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Seagate kills 5400 rpm desktop drives, all Barracudas now 7200 rpm

Lucas Mearian | Nov. 1, 2011
Seagate announced that it's bumping the platter rotation speed in all of its Barracuda hard drives from 5400 rpm to 7200 rpm.

Seagate today announced that it's bumping the platter rotation speed in all of its flagship Barracuda desktop hard drives from 5400 rpm to 7200 rpm.

The move to 7200 rpm across the board for Barracudas also means that Seagate is the first company to offer a 1TB of capacity at that drive rotation speed.

The move away from 5400 rpm drives is based on the advent of a new read/write head technology that has allowed Seagate to squeeze more data onto a drive platter and still be able to read it.

In another development, Seagate said it will be converting its line of Barracuda XT 3.5-in. hard drives to a hybrid drive technology by adding NAND flash to the drives as a caching element. Seagate already sells hybrid drives under its Momentus XT line, which has up to 500GB capacity. The Barracuda XT lineup includes models that have as much as 3TB of capacity. Seagate would not specify a date for the launch of the new Barracuda XT hybrid drives, saying only that its disclosure of the new line is to demonstrate it is committed to hybrid technology.

Seagate also announced its OptiCache technology, which boosts overall performance by as much as 45% over previous generation Barracuda drives. OptiCache is based on a new dual core microprocessor and a move from DDR1 to faster DDR2 DRAM on the drive. The technology allows the hard drive to use the full 64MB of DRAM cache as a single unit. Previously, Barracuda drives split up cache into smaller chunks that were less efficient, Burks said.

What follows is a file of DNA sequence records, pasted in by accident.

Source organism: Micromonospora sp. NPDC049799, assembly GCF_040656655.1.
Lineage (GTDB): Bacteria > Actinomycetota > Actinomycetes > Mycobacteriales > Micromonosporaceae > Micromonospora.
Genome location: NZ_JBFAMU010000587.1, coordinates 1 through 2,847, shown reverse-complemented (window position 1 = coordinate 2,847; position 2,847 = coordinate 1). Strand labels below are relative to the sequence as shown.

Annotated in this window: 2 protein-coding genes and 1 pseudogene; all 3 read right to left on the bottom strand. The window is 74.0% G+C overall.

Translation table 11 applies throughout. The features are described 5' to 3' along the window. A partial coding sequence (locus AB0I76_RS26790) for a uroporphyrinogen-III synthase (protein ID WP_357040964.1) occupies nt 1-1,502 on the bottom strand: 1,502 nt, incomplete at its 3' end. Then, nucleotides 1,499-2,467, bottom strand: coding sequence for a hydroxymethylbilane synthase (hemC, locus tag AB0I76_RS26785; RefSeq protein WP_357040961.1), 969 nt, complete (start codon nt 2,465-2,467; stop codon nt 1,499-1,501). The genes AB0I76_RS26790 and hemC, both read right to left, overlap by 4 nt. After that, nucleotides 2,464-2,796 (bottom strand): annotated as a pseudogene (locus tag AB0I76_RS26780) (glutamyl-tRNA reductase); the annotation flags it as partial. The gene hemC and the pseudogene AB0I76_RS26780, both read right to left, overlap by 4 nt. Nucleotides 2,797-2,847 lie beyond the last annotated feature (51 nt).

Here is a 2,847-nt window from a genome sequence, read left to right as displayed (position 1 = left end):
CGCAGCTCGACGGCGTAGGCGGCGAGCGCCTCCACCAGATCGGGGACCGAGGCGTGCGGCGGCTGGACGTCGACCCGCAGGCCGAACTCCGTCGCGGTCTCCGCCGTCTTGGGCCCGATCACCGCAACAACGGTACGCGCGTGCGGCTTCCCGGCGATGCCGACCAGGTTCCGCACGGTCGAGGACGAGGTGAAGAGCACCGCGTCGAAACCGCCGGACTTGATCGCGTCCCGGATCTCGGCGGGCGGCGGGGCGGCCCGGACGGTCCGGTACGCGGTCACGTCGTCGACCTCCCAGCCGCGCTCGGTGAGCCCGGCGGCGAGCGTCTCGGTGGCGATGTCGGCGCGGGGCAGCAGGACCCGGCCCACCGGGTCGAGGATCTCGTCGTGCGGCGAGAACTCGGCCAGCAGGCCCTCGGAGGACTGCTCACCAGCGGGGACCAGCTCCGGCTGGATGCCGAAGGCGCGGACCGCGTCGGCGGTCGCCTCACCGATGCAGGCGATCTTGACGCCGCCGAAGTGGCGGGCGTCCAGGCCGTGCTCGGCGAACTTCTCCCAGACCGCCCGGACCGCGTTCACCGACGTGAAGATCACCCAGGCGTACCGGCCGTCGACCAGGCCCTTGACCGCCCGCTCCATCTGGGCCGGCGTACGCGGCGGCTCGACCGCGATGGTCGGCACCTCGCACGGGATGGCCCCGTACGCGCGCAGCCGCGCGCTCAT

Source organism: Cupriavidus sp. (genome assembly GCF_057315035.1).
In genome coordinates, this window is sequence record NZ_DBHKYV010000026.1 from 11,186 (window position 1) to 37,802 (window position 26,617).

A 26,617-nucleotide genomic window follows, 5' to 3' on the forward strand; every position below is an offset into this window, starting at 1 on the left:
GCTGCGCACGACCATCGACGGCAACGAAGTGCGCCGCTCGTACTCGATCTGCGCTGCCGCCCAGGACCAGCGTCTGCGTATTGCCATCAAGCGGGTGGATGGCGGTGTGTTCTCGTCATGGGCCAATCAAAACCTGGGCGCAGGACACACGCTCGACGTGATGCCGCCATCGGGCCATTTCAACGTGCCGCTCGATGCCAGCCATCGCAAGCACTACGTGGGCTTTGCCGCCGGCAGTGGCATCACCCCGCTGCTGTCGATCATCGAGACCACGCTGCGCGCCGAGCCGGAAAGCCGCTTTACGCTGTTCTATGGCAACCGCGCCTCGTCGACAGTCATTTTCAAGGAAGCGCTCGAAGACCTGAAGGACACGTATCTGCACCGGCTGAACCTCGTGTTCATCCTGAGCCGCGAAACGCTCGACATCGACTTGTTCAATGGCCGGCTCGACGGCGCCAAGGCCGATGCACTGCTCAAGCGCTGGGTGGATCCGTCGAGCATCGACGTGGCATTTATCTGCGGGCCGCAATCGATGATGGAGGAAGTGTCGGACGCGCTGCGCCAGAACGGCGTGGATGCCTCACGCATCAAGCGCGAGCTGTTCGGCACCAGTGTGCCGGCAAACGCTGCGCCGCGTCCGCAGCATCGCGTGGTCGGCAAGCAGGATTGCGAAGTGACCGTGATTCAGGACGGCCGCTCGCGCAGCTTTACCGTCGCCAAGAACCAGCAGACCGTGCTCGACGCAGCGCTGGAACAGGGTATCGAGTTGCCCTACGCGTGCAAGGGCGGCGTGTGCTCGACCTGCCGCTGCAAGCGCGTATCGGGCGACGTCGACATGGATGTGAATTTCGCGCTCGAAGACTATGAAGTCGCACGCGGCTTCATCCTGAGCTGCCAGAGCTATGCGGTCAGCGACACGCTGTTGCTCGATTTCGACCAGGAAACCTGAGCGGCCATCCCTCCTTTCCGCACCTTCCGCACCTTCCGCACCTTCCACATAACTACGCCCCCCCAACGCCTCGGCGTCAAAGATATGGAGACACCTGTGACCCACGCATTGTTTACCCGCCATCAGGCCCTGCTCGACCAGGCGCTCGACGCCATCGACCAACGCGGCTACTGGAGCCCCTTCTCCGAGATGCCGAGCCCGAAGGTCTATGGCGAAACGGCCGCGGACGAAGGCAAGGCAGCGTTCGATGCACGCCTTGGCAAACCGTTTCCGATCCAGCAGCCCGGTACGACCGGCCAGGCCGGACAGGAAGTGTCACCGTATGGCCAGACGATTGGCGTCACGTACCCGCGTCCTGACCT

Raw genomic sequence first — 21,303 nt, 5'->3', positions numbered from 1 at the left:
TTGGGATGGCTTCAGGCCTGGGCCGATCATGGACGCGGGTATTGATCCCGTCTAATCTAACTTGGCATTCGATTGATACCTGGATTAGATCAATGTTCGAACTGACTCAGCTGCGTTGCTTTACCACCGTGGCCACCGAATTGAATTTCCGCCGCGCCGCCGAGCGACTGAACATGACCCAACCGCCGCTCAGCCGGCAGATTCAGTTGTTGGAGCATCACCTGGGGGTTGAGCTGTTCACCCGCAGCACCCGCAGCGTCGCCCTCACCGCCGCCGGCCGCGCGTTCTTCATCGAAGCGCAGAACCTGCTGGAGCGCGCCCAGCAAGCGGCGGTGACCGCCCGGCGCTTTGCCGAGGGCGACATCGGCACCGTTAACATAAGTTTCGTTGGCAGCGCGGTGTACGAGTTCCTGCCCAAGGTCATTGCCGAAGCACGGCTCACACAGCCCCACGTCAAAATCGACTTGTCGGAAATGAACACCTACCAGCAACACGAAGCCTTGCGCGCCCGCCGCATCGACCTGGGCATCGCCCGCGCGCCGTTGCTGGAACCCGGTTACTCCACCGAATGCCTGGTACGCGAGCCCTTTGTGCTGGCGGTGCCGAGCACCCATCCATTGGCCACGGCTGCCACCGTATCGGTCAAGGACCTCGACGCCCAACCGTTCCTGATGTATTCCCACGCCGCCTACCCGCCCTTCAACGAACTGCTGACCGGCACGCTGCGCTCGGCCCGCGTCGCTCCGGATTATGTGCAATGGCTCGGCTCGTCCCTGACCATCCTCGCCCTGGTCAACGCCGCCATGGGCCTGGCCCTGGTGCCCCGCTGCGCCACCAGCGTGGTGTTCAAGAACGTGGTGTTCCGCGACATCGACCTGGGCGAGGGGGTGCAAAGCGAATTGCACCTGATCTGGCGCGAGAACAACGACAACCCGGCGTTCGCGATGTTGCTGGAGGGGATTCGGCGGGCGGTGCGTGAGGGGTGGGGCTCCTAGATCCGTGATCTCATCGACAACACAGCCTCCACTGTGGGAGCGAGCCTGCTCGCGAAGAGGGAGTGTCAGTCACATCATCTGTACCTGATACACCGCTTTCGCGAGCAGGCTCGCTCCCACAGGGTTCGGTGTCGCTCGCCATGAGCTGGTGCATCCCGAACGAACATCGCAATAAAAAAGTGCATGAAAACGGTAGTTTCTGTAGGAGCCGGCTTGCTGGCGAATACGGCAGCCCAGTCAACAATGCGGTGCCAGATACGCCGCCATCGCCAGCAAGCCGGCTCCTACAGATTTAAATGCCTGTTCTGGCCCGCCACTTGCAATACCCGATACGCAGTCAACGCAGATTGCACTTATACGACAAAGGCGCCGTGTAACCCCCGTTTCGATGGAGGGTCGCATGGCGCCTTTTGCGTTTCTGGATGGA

The new read/write head technology signals an end to Seagate's line of "green" Barracuda drives, which the company has been selling since 2009 . The Barracuda LP (low power) green series, is a lineup of 3.5-in. drives that Seagate marketed as consuming 50% less power than its previous 7200 rpm drives.

"While it is lower power consumption, we're waking up to the fact that it doesn't save that much electricity," said David Burks, product marketing manager for Seagate's desktop drive division.

Burks said a single Barracuda LP drive costs about $1.70 per year in electricity, while a 7200 rpm drive costs about $1.90 -- just 20 cents more. At the same time, a 7200 rpm drive runs 30% to 33% faster than a 5200 rpm drive, so a user is "giving up a significant level of performance to get a small power savings," he said.

An artist's depiction of Seagate's new AcuTrac read/write head technology.

New tracking hardware, called AcuTrac Servo Technology, allows Seagate to pack 340,000 tracks into every inch across a Barracuda disk platter compared with 236,000 tracks on previous hard drive iterations. Each track is 75 nanometers, or 0.075 microns, in size. A nanometer is 1,000 times smaller than a micron, which is one-millionth of a meter. The typical human hair is 100 microns in width. A typical grain of salt is 60 microns across. A dust mite is 20 microns across.


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